CIA Chief Used al-Qaida Technique to Conceal Communications with Mistress

Experts offer some advice for protecting email accounts

  Petraeus uses clever trick to conceal his communications
Former CIA Director David Petraeus utilized a clever technique to hide his online communications with his biographer, Paula Broadwell, who was, apparently, also his mistress.

Former CIA Director David Petraeus utilized a clever technique to hide his online communications with his biographer, Paula Broadwell, who was, apparently, also his mistress.

To ensure that their messages couldn’t be intercepted, they didn’t sent messages to one another. Instead, they shared a Gmail account and saved their messages in the draft folder, The Washington Post reported.

This method is utilized not only by clever teenagers, but also by terrorists, such as the members of al-Qaida.

However, as experts from security firm avast! highlight, “nothing stays private for very long on the interwebs.” That’s because even if email accounts are not illegally breached, service providers such as Google and Yahoo! are often asked by authorities to hand over user information.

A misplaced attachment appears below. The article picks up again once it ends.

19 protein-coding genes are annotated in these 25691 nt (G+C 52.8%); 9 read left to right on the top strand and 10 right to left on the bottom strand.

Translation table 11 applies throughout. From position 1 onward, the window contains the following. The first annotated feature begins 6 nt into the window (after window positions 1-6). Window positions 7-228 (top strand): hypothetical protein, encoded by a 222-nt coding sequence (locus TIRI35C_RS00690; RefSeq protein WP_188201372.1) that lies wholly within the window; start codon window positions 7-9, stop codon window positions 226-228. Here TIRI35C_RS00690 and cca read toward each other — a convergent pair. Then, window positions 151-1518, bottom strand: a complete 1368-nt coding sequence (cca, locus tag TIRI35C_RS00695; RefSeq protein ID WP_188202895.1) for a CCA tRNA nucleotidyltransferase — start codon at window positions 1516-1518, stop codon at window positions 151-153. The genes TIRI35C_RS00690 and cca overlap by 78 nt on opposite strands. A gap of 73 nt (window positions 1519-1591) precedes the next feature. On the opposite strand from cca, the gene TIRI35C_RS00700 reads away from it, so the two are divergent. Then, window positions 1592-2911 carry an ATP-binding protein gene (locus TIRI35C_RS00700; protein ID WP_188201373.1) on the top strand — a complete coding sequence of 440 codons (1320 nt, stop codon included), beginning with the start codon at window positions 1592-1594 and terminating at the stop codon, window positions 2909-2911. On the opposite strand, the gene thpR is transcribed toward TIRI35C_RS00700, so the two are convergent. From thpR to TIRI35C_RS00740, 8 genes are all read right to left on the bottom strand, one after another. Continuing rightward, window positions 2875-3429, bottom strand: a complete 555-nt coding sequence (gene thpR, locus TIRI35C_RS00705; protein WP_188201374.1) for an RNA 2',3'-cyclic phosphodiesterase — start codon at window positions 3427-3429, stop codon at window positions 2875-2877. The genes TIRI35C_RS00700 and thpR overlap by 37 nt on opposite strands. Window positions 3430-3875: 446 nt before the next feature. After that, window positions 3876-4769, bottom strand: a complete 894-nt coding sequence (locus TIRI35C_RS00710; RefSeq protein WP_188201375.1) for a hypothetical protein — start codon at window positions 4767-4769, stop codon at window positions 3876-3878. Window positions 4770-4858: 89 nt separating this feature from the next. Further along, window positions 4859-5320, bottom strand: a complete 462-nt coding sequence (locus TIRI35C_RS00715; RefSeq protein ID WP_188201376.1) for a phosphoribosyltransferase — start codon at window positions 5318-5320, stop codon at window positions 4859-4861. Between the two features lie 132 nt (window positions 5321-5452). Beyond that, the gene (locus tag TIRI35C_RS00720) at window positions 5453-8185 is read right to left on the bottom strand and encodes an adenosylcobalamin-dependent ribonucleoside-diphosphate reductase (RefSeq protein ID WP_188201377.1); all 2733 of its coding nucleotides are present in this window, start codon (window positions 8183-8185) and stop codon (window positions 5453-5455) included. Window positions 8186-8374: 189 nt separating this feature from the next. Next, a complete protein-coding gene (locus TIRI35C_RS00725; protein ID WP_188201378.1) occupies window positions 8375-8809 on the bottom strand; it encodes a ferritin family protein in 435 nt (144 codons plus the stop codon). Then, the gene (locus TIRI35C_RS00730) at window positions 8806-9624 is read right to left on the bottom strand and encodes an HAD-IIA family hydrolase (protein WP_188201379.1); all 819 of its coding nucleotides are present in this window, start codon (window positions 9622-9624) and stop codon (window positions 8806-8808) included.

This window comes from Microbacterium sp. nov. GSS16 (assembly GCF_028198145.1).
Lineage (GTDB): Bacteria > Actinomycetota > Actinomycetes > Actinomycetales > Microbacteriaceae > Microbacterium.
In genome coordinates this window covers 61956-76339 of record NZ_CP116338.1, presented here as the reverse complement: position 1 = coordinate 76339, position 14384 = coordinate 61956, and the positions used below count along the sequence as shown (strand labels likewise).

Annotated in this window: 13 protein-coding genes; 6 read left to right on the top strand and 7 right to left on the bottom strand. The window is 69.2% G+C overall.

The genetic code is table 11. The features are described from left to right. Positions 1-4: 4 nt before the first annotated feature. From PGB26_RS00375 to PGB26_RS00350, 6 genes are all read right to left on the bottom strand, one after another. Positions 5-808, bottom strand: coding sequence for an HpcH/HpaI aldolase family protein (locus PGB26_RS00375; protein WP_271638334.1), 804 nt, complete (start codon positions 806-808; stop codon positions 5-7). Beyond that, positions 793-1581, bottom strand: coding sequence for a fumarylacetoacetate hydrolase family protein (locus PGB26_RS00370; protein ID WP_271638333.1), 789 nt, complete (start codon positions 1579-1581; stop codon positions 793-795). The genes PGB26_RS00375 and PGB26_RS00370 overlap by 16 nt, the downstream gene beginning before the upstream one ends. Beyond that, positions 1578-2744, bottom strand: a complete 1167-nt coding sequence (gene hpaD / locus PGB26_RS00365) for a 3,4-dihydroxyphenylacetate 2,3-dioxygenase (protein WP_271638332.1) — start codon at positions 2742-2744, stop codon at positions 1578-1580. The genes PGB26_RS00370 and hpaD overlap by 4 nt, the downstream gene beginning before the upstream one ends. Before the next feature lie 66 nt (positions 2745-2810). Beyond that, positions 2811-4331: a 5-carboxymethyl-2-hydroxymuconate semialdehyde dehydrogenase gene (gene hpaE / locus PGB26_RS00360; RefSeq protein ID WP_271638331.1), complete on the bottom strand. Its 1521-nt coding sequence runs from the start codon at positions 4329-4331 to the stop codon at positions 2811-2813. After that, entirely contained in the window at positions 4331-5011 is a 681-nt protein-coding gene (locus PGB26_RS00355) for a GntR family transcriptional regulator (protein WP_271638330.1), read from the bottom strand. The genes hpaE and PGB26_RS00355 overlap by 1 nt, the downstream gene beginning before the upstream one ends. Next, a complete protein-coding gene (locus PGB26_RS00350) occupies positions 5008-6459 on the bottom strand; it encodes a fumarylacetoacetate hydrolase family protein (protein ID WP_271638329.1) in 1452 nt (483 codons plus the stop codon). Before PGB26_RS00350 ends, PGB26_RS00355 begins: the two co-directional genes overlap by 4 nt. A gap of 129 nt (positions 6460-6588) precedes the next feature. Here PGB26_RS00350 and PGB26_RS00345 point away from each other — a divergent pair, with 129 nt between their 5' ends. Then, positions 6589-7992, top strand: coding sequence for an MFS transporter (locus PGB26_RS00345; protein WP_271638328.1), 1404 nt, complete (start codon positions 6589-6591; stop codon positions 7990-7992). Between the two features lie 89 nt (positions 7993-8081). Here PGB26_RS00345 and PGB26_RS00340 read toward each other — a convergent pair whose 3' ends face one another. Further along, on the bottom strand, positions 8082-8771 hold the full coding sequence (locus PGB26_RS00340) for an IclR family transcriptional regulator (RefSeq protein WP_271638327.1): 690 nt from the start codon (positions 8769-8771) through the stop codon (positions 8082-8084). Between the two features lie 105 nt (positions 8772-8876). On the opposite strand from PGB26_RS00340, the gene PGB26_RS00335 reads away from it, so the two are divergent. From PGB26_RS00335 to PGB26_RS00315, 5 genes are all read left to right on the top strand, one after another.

Although the emails of regular users don’t pose a risk to national security, experts offer some valuable advice in order to keep their information private.

First of all, internauts must use strong passwords to protect their accounts. If you find it too difficult to remember difficult passwords, you can always turn to password manager apps, such as avast! EasyPass.

Another important recommendation is to utilize a second email address for creating new accounts and newsletters.

“It’s good to use a secondary email address so if the website shares it with marketers or third parties, without your permission, your primary email account will not be flooded with spam or potentially malicious emails,” avast’s Deborah Salmi explained.

In many cases, email account breaches occur because their owners forget to log out of them when using public computers. Be sure to close all your accounts when using shared devices.

Finally, many spam emails come with a piece of malware attached to them. If users click on shady links and open suspicious attachments, they can end up with a malicious element that can easily steal passwords and other sensitive information.

Always act with caution and always ensure that an antivirus product is running in the background when you surf online.

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